Nutty German Scientists: We Could Really Use a Century Off by Pat Conrad MD

Fair warning up front:  this story is just plain weird.  I write a lot about why physicians should avoid becoming government operatives, and about how doing so makes us subject to any and every political whim and mob demand.  Please note, as crackpot as this story sounds, I have found it in multiple sources and it is not a parody from The Onion.

“Researchers from the University of Bonn said that humans tend to be generally kinder to friends and family than strangers.”  Sure, okay, glad they researched that burning question.  “But this natural tendency can be overridden by getting humans to take oxytocin and then setting up a ‘social norm’ which pushes people into accepting migrants.”  And there we are.  Some nut lab Germans are trying to find chemical ways to support controversial public policy.  They gave 183 subjects 50 Euros each, which they could spend on either the local needy, or migrants.

Researchers discovered “that people donated around 20 per cent more to migrants than to needy locals to begin with, and when drugged with oxytocin — the so-called ‘love hormone’ — participants already well-disposed to migrants gave even more generously.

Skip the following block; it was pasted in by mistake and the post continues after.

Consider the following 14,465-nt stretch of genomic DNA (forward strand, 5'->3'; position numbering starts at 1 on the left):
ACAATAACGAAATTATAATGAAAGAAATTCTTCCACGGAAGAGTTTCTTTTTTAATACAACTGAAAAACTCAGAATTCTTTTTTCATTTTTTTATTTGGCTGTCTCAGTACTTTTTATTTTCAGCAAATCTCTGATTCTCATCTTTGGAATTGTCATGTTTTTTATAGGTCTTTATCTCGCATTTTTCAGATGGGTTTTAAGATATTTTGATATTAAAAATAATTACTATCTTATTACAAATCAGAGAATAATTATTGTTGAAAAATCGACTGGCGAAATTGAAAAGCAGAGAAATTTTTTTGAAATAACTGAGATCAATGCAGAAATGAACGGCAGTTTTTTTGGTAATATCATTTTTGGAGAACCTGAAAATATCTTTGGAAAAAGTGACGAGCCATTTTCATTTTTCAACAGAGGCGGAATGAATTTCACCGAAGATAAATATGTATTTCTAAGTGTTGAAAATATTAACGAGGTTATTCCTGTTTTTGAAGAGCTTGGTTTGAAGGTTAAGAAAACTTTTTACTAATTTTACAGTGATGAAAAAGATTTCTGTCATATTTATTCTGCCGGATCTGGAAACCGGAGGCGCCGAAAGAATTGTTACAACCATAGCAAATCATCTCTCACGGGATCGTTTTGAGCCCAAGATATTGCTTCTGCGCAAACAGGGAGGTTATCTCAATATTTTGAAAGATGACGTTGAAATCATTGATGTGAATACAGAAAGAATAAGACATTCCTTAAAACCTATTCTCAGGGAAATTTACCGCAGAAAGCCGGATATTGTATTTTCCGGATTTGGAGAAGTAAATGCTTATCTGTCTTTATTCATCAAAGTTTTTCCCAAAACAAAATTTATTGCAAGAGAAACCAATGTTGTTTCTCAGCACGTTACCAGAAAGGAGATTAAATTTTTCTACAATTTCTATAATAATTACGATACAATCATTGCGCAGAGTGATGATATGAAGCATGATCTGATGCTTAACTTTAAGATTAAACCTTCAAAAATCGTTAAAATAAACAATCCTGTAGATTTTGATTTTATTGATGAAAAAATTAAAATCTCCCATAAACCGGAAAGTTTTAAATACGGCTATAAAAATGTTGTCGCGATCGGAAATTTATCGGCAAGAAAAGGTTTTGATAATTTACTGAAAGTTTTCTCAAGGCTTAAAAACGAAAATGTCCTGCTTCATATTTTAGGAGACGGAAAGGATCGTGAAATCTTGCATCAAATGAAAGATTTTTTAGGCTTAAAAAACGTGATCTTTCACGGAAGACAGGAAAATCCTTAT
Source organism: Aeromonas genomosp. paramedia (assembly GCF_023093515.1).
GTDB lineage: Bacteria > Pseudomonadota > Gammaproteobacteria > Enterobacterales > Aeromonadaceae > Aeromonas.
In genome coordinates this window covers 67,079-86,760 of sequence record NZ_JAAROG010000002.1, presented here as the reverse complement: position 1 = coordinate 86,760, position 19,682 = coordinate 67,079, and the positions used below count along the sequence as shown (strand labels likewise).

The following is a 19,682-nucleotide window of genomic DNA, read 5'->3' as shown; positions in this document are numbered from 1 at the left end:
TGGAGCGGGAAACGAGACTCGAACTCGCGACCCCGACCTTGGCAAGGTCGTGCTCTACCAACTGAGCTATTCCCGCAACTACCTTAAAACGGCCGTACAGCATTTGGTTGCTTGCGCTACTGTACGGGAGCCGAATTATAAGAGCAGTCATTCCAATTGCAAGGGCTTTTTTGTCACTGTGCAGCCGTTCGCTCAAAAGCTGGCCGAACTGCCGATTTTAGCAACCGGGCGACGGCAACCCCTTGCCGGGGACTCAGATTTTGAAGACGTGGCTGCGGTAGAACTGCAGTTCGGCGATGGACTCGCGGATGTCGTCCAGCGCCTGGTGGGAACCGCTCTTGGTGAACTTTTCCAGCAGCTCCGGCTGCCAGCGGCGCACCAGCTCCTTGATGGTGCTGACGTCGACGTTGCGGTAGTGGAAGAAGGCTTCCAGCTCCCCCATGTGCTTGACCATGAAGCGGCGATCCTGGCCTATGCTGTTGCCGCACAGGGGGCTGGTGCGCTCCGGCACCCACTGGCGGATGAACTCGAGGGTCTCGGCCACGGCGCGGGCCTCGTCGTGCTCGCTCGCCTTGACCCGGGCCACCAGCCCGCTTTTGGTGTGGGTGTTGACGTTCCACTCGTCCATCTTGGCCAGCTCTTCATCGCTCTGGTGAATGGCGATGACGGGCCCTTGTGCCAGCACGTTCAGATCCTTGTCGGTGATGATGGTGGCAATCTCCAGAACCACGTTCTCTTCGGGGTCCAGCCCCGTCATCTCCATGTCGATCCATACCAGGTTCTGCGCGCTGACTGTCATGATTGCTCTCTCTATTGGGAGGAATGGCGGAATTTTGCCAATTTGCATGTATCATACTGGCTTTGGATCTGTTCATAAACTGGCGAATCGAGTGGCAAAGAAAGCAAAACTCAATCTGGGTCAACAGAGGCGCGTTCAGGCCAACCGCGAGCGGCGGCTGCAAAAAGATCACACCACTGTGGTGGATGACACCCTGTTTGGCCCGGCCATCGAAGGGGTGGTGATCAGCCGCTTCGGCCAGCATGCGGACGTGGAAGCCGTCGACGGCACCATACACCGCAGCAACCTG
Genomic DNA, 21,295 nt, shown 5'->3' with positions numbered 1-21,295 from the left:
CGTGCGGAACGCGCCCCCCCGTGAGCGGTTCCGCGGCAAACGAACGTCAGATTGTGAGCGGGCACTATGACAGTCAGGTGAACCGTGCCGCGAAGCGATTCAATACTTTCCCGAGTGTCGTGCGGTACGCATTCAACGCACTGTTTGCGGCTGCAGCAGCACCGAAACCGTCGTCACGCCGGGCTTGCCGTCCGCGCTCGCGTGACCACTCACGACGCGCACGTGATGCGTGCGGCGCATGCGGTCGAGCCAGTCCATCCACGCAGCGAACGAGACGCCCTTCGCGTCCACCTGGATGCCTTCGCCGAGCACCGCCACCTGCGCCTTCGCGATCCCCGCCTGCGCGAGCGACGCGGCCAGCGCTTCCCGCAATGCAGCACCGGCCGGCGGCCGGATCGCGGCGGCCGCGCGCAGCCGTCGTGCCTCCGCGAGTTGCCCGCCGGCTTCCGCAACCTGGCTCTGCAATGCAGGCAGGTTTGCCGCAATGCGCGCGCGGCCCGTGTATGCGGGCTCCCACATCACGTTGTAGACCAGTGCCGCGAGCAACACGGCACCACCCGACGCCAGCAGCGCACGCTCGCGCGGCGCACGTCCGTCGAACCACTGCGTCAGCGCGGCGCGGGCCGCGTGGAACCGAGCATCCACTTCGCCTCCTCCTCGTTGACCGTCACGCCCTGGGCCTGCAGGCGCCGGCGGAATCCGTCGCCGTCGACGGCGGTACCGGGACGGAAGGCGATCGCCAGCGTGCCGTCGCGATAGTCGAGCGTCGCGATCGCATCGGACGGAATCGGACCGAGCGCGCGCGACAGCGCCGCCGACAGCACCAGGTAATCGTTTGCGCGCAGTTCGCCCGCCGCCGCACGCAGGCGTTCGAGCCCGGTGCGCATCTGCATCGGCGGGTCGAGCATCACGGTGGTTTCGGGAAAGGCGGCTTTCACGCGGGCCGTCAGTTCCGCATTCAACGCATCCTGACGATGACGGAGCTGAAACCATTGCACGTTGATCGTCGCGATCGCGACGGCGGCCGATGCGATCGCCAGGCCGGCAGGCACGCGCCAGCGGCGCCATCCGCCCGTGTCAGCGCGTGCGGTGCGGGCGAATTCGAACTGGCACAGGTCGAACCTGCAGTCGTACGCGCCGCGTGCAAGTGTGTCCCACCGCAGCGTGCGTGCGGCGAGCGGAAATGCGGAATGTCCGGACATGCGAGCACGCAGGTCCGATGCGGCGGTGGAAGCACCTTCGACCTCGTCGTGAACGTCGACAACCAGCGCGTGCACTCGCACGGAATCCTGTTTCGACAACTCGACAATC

People who had ‘negative attitudes towards migrants’ were not affected — but, when they were shown how generous others had been towards migrants in combination with the drugs, they ‘donated up to 74 per cent more’.  Is this not the definition of intervention bias?

“The research suggests that people could be made to be more generous to migrants through a combination of oxytocin and peer pressure.”

Kindly put, this is junk.  How did these clowns differentiate the effects from the oxytocin from the effects of the peer pressure?  Showing test subjects how other test subjects behave, and then recording altered behavior as anything significant is worthless.  But what about dosing subjects with a psychoactive substance, not to make them feel individually better, but to make them “better” in a societal context?

Not to peddle clichés, but pursuing pharmacologic mind control in a central European nation with, shall we say, not the best track record in the last century, would be frightening if it weren’t so numbskulled.  What is frightening is that anyone with grant or government support would think that chemically correcting someone’s attitude toward a topical issue is in any way acceptable.

Pick your favorite topic, from immigration, to sexuality, to religion, to global climate warming/freezing/change, or the obvious threat posed by international soccer:  if a majority thought it right, should a doctor smile, give a thumbs up, and dose the miscreant?